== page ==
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Last night, Armando Galarraga of the Detroit Tigers took a perfect game into the ninth and with two outs, induced the batter to ground out to first. But the umpire blew the call costing Galarraga his rightful place in baseball history.

This unfortunate human error has created a firestorm of outrage, demands for instant replay, an obscenity laced self-indictment from the umpire Jim Joyce who blew the call, and a gracious reaction from Galarraga who hugged Joyce.

I have a different reaction. Galarraga threw a perfect game. The blown call wasn’t in the seventh. It was the last out of the game. The replay is incontrovertible. He got the guy. He threw a perfect game. Everybody knows it. The other team knows it. The ump admits it. He threw a perfect game.

In any discussion of perfect games over the next 20 years, Galarraga’s name will be mentioned. So essentially his achievement is a perfect game with an asterisk or an un-asterisk because presumably his name will not be on the list. But I could see that happening.

The other irony is that there have been no-hitters that were preserved by bad scoring that changed a hit to an error. Those were not “really” no hitters but they go into the pantheon of great pitching performances. Galarraga is in the pantheon in everyone’s mind other than the official list and box score of the game.

Today is a good day to remember Harvey Haddix:

Haddix will always be remembered for taking a perfect game into the 13th inning of a game against the Milwaukee Braves on May 26, 1959. Haddix retired 36 consecutive batters in 12 innings essentially relying on two pitches: fastball and slider.[2][3] However, his Pittsburgh teammates didn’t score, as Braves pitcher Lew Burdette was also pitching a shutout.[1]

A fielding error by Don Hoak ended the perfect game in the bottom of the 13th, with Felix Mantilla being safe at first base. Mantilla later advanced to second on a sacrifice bunt, which was followed by an intentional walk to Hank Aaron. Joe Adcock then hit an apparent home run, ending the no-hitter and the game. However, in the confusion, Aaron left the basepaths and was passed by Adcock for the second out and the Braves won 2-0. Eventually the hit was changed from a home run to a double by a ruling from National League president Warren Giles; only the first Braves run counted, for a score of 1-0, but the Pirates and Haddix still lost.[1][4][5]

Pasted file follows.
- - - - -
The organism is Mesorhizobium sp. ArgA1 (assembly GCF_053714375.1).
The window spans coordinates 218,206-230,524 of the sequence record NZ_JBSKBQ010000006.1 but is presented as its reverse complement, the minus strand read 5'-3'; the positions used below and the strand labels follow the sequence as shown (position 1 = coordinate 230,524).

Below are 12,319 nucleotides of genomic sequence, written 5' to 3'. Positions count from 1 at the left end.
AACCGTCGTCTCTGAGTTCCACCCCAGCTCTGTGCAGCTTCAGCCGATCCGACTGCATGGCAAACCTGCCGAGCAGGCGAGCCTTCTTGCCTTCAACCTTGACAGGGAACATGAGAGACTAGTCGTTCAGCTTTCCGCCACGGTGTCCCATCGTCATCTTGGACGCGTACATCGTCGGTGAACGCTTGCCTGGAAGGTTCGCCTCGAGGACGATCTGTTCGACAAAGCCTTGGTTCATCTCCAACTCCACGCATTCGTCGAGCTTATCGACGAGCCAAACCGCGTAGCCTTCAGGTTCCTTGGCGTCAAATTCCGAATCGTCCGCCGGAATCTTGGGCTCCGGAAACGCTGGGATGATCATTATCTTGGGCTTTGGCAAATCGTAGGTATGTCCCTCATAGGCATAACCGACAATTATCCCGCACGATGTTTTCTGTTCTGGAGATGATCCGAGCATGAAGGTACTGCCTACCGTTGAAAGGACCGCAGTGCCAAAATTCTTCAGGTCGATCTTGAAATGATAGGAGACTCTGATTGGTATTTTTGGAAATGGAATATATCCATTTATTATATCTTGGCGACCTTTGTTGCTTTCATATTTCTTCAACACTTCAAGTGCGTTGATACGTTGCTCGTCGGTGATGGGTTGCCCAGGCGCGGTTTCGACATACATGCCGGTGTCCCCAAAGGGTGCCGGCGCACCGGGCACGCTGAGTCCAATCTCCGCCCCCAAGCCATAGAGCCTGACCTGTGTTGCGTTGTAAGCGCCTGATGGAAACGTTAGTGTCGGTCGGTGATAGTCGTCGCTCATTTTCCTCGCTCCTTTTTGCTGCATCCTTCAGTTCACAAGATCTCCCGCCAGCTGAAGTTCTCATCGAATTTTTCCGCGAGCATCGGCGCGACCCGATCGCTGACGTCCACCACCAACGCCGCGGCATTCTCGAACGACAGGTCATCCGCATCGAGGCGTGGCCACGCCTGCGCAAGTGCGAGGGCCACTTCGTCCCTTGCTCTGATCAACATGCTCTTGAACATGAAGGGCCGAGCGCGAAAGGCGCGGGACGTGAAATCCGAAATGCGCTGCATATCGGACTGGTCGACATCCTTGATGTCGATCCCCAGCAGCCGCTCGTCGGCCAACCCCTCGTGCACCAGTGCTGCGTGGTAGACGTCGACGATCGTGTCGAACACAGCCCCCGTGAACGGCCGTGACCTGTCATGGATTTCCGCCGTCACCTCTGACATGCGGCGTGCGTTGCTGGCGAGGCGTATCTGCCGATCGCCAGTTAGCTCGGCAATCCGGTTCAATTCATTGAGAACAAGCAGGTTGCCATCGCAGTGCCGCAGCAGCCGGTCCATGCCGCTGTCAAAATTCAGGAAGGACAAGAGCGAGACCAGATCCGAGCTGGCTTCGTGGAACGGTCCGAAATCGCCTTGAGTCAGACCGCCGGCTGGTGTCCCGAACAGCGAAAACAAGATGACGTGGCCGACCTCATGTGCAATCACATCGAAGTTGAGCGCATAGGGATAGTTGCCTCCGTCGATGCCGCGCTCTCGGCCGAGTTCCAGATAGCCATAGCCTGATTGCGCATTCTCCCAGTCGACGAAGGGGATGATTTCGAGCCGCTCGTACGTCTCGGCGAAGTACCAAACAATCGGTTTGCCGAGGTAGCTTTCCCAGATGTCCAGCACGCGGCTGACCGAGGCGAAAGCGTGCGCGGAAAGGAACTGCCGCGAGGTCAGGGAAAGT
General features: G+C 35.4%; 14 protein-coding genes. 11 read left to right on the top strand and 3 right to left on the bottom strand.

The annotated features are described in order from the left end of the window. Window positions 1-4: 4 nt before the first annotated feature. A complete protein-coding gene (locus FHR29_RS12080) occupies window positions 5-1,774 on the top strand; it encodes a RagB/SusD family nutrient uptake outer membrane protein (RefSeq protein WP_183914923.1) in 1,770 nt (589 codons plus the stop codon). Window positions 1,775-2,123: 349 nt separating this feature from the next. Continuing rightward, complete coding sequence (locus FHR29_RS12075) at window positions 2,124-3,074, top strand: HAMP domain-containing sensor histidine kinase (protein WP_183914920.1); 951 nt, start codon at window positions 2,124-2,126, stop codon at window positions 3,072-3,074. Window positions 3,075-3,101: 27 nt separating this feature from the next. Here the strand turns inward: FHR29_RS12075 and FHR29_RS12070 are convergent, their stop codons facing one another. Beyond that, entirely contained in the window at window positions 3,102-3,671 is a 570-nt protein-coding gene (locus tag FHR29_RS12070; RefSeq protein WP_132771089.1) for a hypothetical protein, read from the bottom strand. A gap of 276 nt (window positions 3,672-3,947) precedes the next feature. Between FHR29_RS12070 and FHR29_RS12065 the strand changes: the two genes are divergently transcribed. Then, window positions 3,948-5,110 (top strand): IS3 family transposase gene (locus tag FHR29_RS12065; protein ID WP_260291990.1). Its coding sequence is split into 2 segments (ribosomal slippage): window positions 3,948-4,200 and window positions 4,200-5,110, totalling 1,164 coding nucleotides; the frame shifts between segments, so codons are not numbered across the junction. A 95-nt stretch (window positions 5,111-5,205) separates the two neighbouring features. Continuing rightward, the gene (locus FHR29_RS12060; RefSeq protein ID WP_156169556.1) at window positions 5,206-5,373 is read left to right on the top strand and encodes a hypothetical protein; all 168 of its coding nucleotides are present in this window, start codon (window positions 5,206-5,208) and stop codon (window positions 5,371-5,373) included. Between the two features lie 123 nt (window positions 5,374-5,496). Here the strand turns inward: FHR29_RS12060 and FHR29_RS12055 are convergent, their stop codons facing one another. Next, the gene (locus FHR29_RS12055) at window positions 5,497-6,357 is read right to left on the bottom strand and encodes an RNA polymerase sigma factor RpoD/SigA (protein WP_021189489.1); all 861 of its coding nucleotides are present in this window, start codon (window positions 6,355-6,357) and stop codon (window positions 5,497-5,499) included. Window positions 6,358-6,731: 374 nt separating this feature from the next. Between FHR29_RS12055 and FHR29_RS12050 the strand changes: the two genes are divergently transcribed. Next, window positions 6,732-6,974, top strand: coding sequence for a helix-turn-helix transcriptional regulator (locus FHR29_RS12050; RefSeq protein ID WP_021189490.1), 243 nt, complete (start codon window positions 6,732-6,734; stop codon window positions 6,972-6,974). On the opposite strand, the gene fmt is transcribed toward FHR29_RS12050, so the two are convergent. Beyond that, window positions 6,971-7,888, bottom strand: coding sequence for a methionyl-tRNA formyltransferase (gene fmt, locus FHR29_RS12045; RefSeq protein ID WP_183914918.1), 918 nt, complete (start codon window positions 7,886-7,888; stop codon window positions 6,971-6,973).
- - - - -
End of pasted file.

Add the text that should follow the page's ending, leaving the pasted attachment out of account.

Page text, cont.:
I could have put a cup on either corner of the plate and hit it.
—Harvey Haddix[1]

Haddix’s 12 and 2/3-inning, one-hit complete game, against the team that had just represented the NL in the previous two World Series, is considered by many to be the best pitching performance in major league history.[1][6] Mazeroski later said of Haddix’s dominance in the game, “Usually you have one or two great or spectacular defensive plays in these no-hitters. Not that night. It was the easiest game I ever played in.”[1]

After the game, Haddix received many letters of congratulations and support, as well as one from a Texas A&M fraternity which read, in its entirety on university stationery, “Dear Harvey, Tough shit.” “It made me mad,” recounted Haddix, “until I realized they were right. That’s exactly what it was.”[1][7][8][9]

In 1991, Major League Baseball changed the definition of a no-hitter to “a game in which a pitcher or pitchers complete a game of nine innings or more without allowing a hit.” Despite having thrown more perfect innings than anyone in a single game, Haddix’s game was taken off the list of perfect games. Haddix’s response was “It’s O.K. I know what I did.”[1]

In 1993, Milwaukee’s Bob Buhl revealed that the Braves pitchers had been stealing the signs from Pittsburgh catcher Smoky Burgess, who was exposing his hand signals due to a high crouch. From their bullpen, Braves pitchers repeatedly repositioned a towel to signal for a fastball or a breaking ball, the only two pitches Haddix used in the game. Despite this assistance, the usually solid Milwaukee offense managed just the one hit.[1][10] All but one Milwaukee hitter, Aaron, took the signals.[1]